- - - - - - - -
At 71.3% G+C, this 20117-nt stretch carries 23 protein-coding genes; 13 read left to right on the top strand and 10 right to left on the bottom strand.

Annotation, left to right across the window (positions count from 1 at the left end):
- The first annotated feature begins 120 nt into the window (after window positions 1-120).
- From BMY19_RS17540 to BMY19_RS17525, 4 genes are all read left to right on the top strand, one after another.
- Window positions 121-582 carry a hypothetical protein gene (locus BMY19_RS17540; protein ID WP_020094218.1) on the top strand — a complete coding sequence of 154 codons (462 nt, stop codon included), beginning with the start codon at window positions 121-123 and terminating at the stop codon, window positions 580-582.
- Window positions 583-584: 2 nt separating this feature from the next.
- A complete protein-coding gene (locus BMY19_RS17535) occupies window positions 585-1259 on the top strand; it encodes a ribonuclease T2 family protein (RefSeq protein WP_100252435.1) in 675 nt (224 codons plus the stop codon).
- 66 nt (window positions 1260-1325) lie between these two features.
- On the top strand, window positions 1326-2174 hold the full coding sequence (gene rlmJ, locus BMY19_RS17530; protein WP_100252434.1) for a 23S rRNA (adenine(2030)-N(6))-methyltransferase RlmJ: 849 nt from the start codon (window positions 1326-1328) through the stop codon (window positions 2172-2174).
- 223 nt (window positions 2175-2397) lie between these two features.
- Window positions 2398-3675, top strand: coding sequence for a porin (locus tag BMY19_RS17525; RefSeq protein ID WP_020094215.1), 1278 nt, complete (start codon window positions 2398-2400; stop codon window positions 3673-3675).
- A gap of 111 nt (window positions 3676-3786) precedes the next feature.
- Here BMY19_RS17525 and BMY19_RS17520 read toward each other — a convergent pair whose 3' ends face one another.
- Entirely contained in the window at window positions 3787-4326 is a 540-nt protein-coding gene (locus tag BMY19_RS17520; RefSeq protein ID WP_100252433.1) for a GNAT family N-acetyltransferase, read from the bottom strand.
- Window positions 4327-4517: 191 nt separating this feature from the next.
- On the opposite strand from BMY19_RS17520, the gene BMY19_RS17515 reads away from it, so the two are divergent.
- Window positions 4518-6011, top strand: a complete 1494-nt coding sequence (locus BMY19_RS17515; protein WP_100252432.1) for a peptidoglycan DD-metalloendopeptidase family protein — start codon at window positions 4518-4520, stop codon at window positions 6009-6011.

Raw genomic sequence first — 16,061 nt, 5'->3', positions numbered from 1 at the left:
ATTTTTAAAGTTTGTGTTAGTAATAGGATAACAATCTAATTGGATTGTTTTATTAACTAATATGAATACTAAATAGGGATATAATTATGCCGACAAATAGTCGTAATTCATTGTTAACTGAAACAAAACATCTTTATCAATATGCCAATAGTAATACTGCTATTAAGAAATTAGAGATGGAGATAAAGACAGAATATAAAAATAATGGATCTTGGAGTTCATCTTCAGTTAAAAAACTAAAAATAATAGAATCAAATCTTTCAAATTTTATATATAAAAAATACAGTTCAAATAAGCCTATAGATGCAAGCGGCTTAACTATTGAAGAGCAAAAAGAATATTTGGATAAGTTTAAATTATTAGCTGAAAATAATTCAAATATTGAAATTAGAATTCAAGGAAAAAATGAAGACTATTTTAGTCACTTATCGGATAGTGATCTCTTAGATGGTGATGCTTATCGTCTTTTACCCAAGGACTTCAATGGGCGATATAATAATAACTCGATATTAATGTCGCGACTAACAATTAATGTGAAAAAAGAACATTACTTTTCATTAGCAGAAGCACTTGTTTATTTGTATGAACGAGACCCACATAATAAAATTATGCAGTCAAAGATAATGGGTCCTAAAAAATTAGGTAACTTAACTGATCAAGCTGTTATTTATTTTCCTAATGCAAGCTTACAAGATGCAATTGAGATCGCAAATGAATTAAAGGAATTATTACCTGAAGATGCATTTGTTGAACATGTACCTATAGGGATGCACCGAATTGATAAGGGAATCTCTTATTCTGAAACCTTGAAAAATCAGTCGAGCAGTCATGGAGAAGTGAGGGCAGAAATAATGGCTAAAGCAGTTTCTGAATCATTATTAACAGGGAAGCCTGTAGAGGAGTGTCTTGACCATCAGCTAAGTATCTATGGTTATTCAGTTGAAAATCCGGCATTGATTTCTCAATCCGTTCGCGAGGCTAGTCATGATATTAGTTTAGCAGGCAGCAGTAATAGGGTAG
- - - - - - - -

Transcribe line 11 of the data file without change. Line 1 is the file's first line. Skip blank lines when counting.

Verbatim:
- Window positions 2398-3675, top strand: coding sequence for a porin (locus tag BMY19_RS17525; RefSeq protein ID WP_020094215.1), 1278 nt, complete (start codon window positions 2398-2400; stop codon window positions 3673-3675).